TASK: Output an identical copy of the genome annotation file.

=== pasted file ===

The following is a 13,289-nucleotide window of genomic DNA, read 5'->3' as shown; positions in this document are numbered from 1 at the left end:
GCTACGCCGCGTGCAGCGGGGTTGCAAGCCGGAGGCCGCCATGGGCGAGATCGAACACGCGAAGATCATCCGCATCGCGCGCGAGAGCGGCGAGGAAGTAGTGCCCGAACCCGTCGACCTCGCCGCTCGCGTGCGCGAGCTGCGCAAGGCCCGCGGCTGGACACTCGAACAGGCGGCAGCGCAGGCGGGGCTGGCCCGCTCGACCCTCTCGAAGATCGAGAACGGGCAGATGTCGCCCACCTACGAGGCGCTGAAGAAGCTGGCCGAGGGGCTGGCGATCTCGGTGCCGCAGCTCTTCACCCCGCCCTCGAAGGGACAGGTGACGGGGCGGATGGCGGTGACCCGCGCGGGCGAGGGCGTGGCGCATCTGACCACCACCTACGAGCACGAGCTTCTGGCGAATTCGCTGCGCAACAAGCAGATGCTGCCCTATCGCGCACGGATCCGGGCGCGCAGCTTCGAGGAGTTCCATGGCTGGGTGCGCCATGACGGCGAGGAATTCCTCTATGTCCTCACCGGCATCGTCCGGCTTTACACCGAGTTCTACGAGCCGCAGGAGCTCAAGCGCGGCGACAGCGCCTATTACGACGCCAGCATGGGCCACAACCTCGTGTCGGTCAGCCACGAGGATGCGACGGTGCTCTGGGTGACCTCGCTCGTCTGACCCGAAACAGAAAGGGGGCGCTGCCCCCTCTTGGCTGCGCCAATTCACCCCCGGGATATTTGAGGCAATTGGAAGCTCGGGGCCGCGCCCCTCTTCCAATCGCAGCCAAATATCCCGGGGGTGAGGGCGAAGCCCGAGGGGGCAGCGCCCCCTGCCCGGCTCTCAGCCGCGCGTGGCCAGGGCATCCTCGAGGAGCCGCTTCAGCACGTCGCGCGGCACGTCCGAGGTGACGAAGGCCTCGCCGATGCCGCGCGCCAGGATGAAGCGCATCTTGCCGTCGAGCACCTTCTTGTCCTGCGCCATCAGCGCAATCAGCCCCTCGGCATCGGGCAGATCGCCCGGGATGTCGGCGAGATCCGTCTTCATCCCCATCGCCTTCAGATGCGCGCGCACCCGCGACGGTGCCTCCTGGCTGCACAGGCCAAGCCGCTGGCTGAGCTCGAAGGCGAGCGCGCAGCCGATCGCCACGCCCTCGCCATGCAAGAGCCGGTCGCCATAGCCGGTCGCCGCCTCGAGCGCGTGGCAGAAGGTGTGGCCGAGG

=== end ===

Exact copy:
The following is a 13,289-nucleotide window of genomic DNA, read 5'->3' as shown; positions in this document are numbered from 1 at the left end:
GCTACGCCGCGTGCAGCGGGGTTGCAAGCCGGAGGCCGCCATGGGCGAGATCGAACACGCGAAGATCATCCGCATCGCGCGCGAGAGCGGCGAGGAAGTAGTGCCCGAACCCGTCGACCTCGCCGCTCGCGTGCGCGAGCTGCGCAAGGCCCGCGGCTGGACACTCGAACAGGCGGCAGCGCAGGCGGGGCTGGCCCGCTCGACCCTCTCGAAGATCGAGAACGGGCAGATGTCGCCCACCTACGAGGCGCTGAAGAAGCTGGCCGAGGGGCTGGCGATCTCGGTGCCGCAGCTCTTCACCCCGCCCTCGAAGGGACAGGTGACGGGGCGGATGGCGGTGACCCGCGCGGGCGAGGGCGTGGCGCATCTGACCACCACCTACGAGCACGAGCTTCTGGCGAATTCGCTGCGCAACAAGCAGATGCTGCCCTATCGCGCACGGATCCGGGCGCGCAGCTTCGAGGAGTTCCATGGCTGGGTGCGCCATGACGGCGAGGAATTCCTCTATGTCCTCACCGGCATCGTCCGGCTTTACACCGAGTTCTACGAGCCGCAGGAGCTCAAGCGCGGCGACAGCGCCTATTACGACGCCAGCATGGGCCACAACCTCGTGTCGGTCAGCCACGAGGATGCGACGGTGCTCTGGGTGACCTCGCTCGTCTGACCCGAAACAGAAAGGGGGCGCTGCCCCCTCTTGGCTGCGCCAATTCACCCCCGGGATATTTGAGGCAATTGGAAGCTCGGGGCCGCGCCCCTCTTCCAATCGCAGCCAAATATCCCGGGGGTGAGGGCGAAGCCCGAGGGGGCAGCGCCCCCTGCCCGGCTCTCAGCCGCGCGTGGCCAGGGCATCCTCGAGGAGCCGCTTCAGCACGTCGCGCGGCACGTCCGAGGTGACGAAGGCCTCGCCGATGCCGCGCGCCAGGATGAAGCGCATCTTGCCGTCGAGCACCTTCTTGTCCTGCGCCATCAGCGCAATCAGCCCCTCGGCATCGGGCAGATCGCCCGGGATGTCGGCGAGATCCGTCTTCATCCCCATCGCCTTCAGATGCGCGCGCACCCGCGACGGTGCCTCCTGGCTGCACAGGCCAAGCCGCTGGCTGAGCTCGAAGGCGAGCGCGCAGCCGATCGCCACGCCCTCGCCATGCAAGAGCCGGTCGCCATAGCCGGTCGCCGCCTCGAGCGCGTGGCAGAAGGTGTGGCCGAGG